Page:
The Cholesterol and Eggs Debate: Winner DeclaredEggs are high in cholesterol, so for decades, doctors have warned you against them.

But eggs are also delicious, highly nutritious, and very convenient, so you’d maybe want to eat more eggs than your doctor likes.

With this in mind, researchers from the University of Copenhagen decided to find out and declare exactly how many eggs you can eat to satisfy your taste buds, arteries, and your doctor.

The researchers analyzed the highest-quality studies on this subject published in the past 10 years. Their conclusion was clear:

1. For healthy people, consuming seven or more eggs weekly does not increase the risk of cardiovascular disease or type-2 diabetes.

2. Among type-2 diabetics, a group that is especially at risk of cardiovascular disease, eating seven or more eggs weekly does not increase the risk of cardiovascular disease or worsen diabetes.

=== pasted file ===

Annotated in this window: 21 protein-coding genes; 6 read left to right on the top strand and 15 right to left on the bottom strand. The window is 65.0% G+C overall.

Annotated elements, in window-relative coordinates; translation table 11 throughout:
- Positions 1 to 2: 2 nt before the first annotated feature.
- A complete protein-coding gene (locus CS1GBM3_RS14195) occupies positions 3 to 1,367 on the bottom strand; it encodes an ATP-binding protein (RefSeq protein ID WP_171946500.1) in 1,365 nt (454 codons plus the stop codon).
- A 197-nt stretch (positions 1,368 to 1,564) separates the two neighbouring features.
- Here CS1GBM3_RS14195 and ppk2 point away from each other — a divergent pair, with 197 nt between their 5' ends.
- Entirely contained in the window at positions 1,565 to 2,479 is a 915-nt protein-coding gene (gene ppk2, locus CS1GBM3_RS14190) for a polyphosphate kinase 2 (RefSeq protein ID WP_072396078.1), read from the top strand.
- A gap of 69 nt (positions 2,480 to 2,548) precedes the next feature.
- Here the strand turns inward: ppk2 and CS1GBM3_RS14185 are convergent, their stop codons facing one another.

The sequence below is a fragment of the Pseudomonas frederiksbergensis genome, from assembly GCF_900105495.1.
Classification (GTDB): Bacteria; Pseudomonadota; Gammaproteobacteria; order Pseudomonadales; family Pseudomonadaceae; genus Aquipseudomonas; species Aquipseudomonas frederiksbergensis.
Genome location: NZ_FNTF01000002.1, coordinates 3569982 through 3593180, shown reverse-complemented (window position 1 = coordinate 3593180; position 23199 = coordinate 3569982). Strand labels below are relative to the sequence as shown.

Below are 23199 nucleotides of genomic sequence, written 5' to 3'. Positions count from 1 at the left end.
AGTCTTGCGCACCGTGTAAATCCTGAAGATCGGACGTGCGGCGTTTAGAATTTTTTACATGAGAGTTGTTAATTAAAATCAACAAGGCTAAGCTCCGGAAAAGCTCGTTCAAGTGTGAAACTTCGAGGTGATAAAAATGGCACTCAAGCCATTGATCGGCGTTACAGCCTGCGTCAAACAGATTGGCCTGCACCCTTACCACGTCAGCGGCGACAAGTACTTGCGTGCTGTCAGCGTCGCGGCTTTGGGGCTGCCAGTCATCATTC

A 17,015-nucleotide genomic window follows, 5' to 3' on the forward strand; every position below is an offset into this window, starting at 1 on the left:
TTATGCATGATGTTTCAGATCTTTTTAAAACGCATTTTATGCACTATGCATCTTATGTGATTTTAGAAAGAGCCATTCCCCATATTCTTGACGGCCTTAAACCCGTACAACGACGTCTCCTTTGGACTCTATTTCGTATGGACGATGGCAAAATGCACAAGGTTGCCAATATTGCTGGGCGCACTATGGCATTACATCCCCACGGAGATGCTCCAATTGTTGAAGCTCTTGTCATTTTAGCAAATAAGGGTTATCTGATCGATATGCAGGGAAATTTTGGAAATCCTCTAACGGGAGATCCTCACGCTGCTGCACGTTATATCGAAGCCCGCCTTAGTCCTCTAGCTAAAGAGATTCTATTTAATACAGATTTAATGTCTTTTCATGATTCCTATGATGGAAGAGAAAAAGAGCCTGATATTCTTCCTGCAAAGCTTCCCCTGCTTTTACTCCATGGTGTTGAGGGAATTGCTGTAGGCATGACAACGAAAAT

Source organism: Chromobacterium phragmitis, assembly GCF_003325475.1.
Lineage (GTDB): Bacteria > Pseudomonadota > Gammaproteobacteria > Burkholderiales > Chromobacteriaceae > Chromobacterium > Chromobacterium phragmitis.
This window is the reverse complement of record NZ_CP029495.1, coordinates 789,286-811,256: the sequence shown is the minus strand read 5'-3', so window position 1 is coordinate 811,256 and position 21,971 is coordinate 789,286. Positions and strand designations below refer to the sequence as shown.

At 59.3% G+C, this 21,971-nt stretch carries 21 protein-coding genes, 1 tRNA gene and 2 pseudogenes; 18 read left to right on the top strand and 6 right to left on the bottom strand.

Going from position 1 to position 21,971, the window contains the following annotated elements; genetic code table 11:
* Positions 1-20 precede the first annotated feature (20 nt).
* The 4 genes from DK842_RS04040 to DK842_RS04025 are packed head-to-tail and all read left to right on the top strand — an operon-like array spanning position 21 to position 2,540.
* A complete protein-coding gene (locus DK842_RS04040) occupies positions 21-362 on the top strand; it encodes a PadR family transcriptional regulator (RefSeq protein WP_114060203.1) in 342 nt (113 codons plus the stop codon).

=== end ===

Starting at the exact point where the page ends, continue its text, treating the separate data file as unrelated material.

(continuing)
3. Dietary patterns, physical activity, and genetics have a far larger effect on cardiovascular disease risk than the number of eggs you consume.

Thus, as long as you exercise, eat your fruit and vegetables, and reduce your consumption of sugar and refined carbohydrates, you can eat anything from seven to 14 eggs per week.

In fact, the people with the highest risk of cardiovascular disease who ate the most eggs had lower cholesterol and plaque in their arteries than those who ate fewer eggs.

So how is this possible?

The fact is that our bodies create 85% of our cholesterol in our own bloodstreams, and cholesterol in food doesn’t directly transfer to your bloodstream.

It’s not high cholesterol—not even high-LDL (bad) cholesterol—that builds up as a plaque in your heart and causes stroke and heart attack.

The real cause of plaque buildup and cardiovascular diseases is one single ingredient, explained here, that you didn’t even know you were consuming